The older, established breweries are invariably housed in purpose built structures, which are both attractive in appearance and functional in design This form of industrial architecture reached its peak with the classic Victorian tower brewery, where gravity is put to good use, allowing the flow of ingredients from one stage of the brewing process to another. In addition, such breweries often tend to be home to all sorts of interesting pieces of plant and equipment, ranging from teak-clad mash tuns, to functioning steam engines.
With a small number of exceptions, none of this applies to the new breed of micro-breweries. Although I can think of micro-breweries that occupy old barns, converted farm buildings, and redundant railway stations, new breweries, in the main, tend to be housed in modern, light industrial units, of the type which are commonplace throughout the length and breadth of the kingdom. Such buildings are functional, relatively cheap to construct, and easy to maintain. Unfortunately they have none of the embellishments, or indeed character, of their Victorian predecessors.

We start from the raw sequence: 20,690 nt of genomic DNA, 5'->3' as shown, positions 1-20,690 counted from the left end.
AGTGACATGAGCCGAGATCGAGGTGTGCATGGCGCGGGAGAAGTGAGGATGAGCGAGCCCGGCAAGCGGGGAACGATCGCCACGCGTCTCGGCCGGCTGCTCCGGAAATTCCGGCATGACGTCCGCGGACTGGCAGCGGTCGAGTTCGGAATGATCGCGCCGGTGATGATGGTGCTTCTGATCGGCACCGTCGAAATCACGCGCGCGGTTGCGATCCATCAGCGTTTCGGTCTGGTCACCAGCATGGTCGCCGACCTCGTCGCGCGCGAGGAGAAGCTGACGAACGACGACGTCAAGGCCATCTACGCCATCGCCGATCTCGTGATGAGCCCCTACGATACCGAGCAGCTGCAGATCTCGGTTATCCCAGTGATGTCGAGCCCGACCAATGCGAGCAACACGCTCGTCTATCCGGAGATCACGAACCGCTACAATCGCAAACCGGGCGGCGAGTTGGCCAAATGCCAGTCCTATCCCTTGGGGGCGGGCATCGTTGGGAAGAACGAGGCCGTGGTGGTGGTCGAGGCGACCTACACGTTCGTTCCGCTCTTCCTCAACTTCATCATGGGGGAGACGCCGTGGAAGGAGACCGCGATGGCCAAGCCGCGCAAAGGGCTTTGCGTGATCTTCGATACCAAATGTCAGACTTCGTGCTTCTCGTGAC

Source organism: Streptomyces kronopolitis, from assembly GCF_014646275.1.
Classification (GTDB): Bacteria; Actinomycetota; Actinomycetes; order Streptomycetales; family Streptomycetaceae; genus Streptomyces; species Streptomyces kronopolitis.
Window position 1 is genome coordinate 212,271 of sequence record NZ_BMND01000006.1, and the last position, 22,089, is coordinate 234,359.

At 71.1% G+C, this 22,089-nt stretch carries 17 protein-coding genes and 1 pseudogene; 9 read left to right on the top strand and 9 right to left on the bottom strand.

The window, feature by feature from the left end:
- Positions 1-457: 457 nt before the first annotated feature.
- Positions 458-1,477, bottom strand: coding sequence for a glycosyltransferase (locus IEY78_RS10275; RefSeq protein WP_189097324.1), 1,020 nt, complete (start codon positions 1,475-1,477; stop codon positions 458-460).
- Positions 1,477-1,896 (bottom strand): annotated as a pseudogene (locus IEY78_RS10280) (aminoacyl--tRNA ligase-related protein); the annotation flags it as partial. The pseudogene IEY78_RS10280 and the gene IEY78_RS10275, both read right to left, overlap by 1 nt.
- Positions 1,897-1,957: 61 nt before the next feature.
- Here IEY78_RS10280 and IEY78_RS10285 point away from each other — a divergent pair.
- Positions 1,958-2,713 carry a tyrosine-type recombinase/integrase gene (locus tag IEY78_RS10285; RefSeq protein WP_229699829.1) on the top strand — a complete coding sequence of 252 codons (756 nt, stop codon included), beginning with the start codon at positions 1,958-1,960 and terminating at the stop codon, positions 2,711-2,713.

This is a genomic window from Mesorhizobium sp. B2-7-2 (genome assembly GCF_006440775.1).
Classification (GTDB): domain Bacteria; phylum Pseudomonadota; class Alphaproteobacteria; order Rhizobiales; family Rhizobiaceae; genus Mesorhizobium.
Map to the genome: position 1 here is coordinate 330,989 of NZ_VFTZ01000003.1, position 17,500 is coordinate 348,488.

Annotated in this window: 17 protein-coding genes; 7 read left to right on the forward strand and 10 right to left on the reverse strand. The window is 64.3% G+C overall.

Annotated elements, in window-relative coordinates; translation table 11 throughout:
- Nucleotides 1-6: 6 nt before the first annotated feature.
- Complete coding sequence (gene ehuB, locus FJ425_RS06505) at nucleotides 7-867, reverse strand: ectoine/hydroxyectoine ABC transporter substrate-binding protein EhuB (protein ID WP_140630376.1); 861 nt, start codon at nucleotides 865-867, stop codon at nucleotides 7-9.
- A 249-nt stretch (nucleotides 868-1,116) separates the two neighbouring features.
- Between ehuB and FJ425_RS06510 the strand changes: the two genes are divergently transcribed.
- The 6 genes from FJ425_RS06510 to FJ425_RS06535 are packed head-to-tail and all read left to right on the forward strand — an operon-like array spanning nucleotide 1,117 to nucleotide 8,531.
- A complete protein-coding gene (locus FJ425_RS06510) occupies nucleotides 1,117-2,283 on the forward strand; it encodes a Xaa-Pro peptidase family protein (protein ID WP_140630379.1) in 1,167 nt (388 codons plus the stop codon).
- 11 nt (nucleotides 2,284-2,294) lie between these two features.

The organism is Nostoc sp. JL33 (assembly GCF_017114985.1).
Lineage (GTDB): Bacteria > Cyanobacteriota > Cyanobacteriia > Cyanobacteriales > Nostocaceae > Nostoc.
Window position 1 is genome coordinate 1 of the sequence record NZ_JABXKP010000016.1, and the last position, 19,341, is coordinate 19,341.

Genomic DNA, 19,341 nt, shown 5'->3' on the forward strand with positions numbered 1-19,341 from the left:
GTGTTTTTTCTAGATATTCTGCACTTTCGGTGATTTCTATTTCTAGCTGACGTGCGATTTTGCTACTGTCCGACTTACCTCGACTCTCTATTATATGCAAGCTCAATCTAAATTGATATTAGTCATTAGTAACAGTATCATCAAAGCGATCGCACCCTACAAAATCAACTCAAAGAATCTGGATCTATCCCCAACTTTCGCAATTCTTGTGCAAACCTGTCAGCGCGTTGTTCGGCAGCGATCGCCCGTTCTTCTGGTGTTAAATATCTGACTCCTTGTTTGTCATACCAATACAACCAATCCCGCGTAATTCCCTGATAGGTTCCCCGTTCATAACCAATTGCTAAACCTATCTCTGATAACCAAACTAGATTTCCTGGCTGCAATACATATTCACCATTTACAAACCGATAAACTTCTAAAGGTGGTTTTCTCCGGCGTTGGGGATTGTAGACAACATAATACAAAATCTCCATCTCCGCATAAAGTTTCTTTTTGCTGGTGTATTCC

|Crouch Vale Amarillo|
Crouch Vale Brewery, at South Woodham Ferrers in Essex, was no exception to this rule, and it was outside just such a unit that a dozen or so fellow CAMRA members and I found ourselves on a sunny February morning, back in 1994. This was the prelude to a trip round this small, but well respected micro-brewery. However, if the outside of the building looked plain and functional, the inside was anything but.